But this can also be the occasion for a great renewal, if we understand what’s ultimately wrong, and how to address it.  What we are really passing through is a spiritual crisis.  Somewhere along the line we have forgotten who we are and what we are meant to do here on this earth.

The sages of all nations and religions have said that we are not these mere bodies, marvelous as they are: we are, to use one simple formulation; body, mind, and spirit.  A modern teacher (he visited the U.S. in the 1950s) gave us this inspiring picture, from the depths of his own realization, of human nature and its destiny:

On the physical plane man is but an animal.  On the intellectual plane (s)he is a rational being.  On the moral plane (s)he is a power for good.  On the spiritual plane (s)he is a radiant being full of divine light, love, and bliss.  Humanity’s ascent from one plane to another is its natural movement.

This, of course, brings us closer together and eventually to the realization of our oneness: while our bodies are separate, our minds can resonate harmonically, and on what he calls the “spiritual plane” we are simply one: as other sages say, pure consciousness.  Our “natural movement” is from separateness to unity. We are indeed “stuck,” as Sally Goerner says, somewhere far short of this picture, and this is why we are lurching from crisis to crisis with very few people even looking for a way to break free from this “stuck” place and launch new possibilities.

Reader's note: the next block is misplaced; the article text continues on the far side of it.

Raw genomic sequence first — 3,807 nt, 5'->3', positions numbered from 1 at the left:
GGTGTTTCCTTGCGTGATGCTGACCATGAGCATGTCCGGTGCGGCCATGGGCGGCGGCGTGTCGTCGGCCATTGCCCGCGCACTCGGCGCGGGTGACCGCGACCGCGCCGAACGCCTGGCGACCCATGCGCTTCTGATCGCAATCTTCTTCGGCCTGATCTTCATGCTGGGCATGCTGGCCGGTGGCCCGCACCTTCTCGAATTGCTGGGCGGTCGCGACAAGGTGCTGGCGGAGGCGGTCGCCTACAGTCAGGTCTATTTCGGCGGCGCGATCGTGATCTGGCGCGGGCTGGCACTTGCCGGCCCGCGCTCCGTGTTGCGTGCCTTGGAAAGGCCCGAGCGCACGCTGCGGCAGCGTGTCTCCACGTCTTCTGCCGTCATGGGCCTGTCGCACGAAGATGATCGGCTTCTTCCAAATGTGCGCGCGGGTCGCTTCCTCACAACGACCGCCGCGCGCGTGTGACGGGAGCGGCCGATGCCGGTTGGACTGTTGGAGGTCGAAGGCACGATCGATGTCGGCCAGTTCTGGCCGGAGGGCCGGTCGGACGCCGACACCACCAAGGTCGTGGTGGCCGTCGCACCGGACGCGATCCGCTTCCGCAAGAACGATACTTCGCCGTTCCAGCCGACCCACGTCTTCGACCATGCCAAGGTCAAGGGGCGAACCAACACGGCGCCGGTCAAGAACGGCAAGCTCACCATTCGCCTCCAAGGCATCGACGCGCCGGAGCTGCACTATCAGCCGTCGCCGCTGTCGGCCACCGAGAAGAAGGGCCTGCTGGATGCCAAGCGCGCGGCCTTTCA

Happy birthday Ghandi and Groucho!  Rest in peace, Barry Commoner.

No, that would be 3-5pm Central, my friend!  

I like the stuckness notion.  What if it's the same kind of stuckness you have when tectonic plates rub against each other, and the the release of that pressure is an earthquake?

I've been thinking about the questions that surfaced on yesterday's call--fears of Sharia law replacing our US code, as well as "FEMA camps" and impending mass arrests.  These fears, based in the idea of separation (i.e. powerful, sneaky, angry hordes of Muslims are plotting to get us) are a manifestation of the "spiritual crisis" addressed in the Metta Center's Story of Belonging.

So here is a "task" for the Cafe, showing up right on cue!  How do we live into a New Story of oneness in a time of divisiveness and radically divergent perspectives on "the facts?"  How do we create a welcoming and hospitable space for all, especially those on the "margins," while grounding our conversations and our community in a Story that may not resonate for them?